Barbecue sauce is a popular condiment used on meats like chicken, ribs, and brisket. Many people wonder if all barbecue sauces are gluten-free or if they need to seek out specialty gluten-free barbecue sauce. The answer depends on the specific ingredients used in each barbecue sauce recipe.
What is gluten?
Gluten is a protein found in grains like wheat, barley, and rye. People with celiac disease or non-celiac gluten sensitivity cannot tolerate gluten and need to follow a strict gluten-free diet. For these individuals, consuming even small amounts of gluten can cause digestive issues and other health problems.
There are many potential sources of gluten in food. Some common examples include:
- Breads, baked goods, and pasta made with wheat, barley, or rye
- Beer and ales brewed from gluten-containing grains
- Soy sauce, teriyaki sauce, and other condiments made with wheat
- Thickeners and stabilizers like wheat starch
- Flavors and seasonings that contain malt from barley
As a result, people following a gluten-free diet need to read ingredient labels carefully and watch out for hidden sources of gluten in foods.
Common ingredients in barbecue sauce
There are many variations of barbecue sauce with different ingredients. But most barbecue sauces contain some combination of the following:
- Tomato products – Ketchup, tomato paste, tomato puree, and tomato sauce provide the tangy, tomatoey backbone.
- Vinegar – Cider vinegar, white vinegar, red wine vinegar, etc add a bright acidity.
- Sweeteners – Brown sugar, honey, molasses, maple syrup, and corn syrup give barbecue sauce its sweetness.
- Spices and seasonings – Paprika, garlic, onion, mustard, Worcestershire sauce, salt, pepper, chili powder, cumin, and more provide flavor.
- Fruits and vegetables – Ingredients like pineapples, apples, carrots, and onions add extra dimensions.
- Liquid smoke – Some recipes use liquid smoke to impart a smoky barbecue flavor.
- Thickeners – To achieve the desired thickness, cornstarch, flour, xanthan gum, or other thickeners might be used.
So which of these common barbecue sauce ingredients are gluten-free, and which ones could potentially contain gluten?
Gluten-free barbecue sauce ingredients
The following barbecue sauce ingredients are naturally gluten-free:
- Maple syrup
- Fruits like pineapples, apples, etc.
- Vegetables like onions, carrots, etc.
- Spices and herbs
- Liquid smoke
As long as these ingredients are pure and not processed with other gluten-containing ingredients, they can be considered gluten-free.
Potential sources of gluten in barbecue sauce
Below are some barbecue sauce ingredients that have the potential to contain gluten:
- Soy sauce – Many soy sauce varieties contain wheat. Tamari sauce is a gluten-free substitute.
- Malt vinegar – Vinegar made from barley malt contains gluten. Cider vinegar and wine vinegars are gluten-free.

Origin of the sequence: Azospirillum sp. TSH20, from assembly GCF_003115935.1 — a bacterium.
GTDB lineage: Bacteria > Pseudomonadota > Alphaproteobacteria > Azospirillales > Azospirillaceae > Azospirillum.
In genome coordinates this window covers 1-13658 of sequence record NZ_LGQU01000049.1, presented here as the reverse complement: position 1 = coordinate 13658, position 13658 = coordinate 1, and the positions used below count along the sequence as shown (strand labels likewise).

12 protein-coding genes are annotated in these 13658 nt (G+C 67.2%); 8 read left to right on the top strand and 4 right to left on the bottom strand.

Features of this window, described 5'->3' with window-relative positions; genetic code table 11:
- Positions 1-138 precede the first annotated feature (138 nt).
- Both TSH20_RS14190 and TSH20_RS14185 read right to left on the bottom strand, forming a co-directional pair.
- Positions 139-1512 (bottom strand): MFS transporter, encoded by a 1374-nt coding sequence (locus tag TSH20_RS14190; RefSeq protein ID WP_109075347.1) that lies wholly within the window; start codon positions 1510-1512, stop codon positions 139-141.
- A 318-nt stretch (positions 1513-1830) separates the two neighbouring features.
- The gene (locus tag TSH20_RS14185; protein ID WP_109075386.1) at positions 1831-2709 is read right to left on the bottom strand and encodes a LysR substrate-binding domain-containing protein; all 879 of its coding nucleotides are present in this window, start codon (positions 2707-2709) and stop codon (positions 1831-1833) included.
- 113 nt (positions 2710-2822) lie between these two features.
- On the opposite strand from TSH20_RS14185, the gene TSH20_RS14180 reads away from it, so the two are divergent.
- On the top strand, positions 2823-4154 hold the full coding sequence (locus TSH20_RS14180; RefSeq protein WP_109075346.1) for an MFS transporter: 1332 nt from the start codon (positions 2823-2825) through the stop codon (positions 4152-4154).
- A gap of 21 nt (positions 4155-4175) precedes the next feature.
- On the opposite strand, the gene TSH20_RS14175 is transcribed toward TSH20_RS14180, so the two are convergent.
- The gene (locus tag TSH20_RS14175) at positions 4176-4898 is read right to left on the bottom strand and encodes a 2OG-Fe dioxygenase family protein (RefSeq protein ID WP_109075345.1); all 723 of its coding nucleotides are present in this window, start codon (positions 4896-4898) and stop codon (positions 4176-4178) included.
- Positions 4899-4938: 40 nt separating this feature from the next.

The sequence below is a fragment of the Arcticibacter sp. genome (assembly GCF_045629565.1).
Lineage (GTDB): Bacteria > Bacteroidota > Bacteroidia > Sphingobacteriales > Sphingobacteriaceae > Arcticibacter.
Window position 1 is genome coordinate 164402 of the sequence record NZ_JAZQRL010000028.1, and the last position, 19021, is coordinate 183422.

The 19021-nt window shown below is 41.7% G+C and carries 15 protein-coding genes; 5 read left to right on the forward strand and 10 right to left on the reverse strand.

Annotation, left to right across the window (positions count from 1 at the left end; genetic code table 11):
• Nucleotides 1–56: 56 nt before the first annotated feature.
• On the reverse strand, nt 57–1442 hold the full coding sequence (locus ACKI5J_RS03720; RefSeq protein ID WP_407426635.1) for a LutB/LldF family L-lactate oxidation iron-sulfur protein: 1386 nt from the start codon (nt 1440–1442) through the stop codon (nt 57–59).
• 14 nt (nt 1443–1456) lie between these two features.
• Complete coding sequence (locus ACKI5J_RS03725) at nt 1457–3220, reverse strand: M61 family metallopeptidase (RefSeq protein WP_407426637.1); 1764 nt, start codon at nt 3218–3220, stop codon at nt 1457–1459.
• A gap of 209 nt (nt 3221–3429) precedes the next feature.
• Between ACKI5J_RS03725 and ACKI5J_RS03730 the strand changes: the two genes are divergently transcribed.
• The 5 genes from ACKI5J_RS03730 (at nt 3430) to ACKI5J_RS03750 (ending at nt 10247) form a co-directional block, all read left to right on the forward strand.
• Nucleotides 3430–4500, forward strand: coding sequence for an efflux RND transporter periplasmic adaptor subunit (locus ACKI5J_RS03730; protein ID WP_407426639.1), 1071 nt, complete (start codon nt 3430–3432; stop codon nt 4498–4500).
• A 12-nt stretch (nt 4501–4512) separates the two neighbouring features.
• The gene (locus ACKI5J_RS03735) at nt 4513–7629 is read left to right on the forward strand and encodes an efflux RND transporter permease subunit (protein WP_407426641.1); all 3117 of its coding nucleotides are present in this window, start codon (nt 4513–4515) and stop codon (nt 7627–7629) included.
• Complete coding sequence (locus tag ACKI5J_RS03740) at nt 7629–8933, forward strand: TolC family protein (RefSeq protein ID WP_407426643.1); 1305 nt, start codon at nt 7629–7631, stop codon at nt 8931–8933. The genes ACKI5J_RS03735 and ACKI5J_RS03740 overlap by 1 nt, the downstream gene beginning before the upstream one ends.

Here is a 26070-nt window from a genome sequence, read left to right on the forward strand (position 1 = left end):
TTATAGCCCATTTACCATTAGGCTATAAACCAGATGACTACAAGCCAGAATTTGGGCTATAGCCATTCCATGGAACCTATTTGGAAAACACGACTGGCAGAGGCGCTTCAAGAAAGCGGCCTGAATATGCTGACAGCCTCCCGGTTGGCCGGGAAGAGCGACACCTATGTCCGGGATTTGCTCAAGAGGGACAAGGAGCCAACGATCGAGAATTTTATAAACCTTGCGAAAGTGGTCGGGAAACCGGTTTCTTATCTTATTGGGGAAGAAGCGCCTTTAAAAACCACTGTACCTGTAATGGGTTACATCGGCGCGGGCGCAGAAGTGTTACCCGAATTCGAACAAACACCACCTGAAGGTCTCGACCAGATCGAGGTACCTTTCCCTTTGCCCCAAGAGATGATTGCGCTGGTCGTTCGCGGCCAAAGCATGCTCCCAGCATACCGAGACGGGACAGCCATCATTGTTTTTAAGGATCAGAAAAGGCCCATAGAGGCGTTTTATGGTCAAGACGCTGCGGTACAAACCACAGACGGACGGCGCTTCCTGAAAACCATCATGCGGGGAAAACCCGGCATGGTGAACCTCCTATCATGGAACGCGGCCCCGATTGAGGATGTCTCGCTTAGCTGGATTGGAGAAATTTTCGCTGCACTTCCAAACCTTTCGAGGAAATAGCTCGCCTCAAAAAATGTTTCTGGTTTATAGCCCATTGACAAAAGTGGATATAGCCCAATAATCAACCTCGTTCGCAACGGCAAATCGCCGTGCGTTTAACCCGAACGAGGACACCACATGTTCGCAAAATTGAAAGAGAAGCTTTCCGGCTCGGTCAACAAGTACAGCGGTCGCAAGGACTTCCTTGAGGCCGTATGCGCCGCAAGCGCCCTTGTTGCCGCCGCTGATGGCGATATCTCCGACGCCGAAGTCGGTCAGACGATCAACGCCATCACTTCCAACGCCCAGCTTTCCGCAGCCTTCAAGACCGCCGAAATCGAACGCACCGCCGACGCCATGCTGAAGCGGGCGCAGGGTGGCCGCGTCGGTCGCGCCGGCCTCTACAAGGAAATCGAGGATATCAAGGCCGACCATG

- Worcestershire sauce – Traditional Worcestershire sauce uses barley malt vinegar. Gluten-free substitutes are available.
- Brown sugar – Some brown sugars are produced using wheat starch coatings. Look for brands confirmed gluten-free.
- Thickeners – Wheat flour, wheat starch, and other gluten-containing grain derivatives are sometimes used.
- Stabilizers – Additives like maltodextrin can be derived from wheat/barley.
- Flavors – Natural and artificial flavorings can contain gluten from various sources.
Always check the label on these barbecue sauce ingredients to determine if they are made from gluten-free sources. When in doubt, contact the manufacturer.
Common barbecue sauce brands
Most major barbecue sauce brands indicate “gluten-free” directly on the label if the product does not contain gluten. This makes it easier for people with celiac disease or gluten intolerance to identify gluten-free options.
Here are some of the most popular gluten-free barbecue sauce brands:
- Sweet Baby Ray’s (labeled gluten-free)
- KC Masterpiece (labeled gluten-free)
- Stubb’s (labeled gluten-free)
- Open Pit (labeled gluten-free)
- Annie’s Organic (labeled gluten-free)
- Bull’s-Eye (no gluten ingredients)
- Jack Daniel’s (labeled gluten-free)
There are also many small batch and artisanal barbecue sauce companies that produce gluten-free varieties. Check your local grocery store or specialty markets for locally made sauces.
Homemade gluten-free barbecue sauce
Making homemade gluten-free barbecue sauce is simple. All you need are naturally gluten-free ingredients like tomato paste, vinegar, spices, etc. Here is one sample recipe:
- 1 cup ketchup (gluten-free)
- 1/4 cup apple cider vinegar
- 2 tablespoons brown sugar
- 1 tablespoon honey
- 1 teaspoon garlic powder
- 1 teaspoon onion powder
- 1 teaspoon chili powder
- 1 teaspoon smoked paprika
- 1 teaspoon Worcestershire sauce (gluten-free)
- 1/2 teaspoon kosher salt
- 1/4 teaspoon ground black pepper
- In a medium saucepan, combine all ingredients and whisk together.
- Bring to a boil over medium-high heat, stirring frequently.
- Once boiling, reduce heat and simmer for 10-15 minutes, until thickened.
- Remove from heat and allow to cool before using.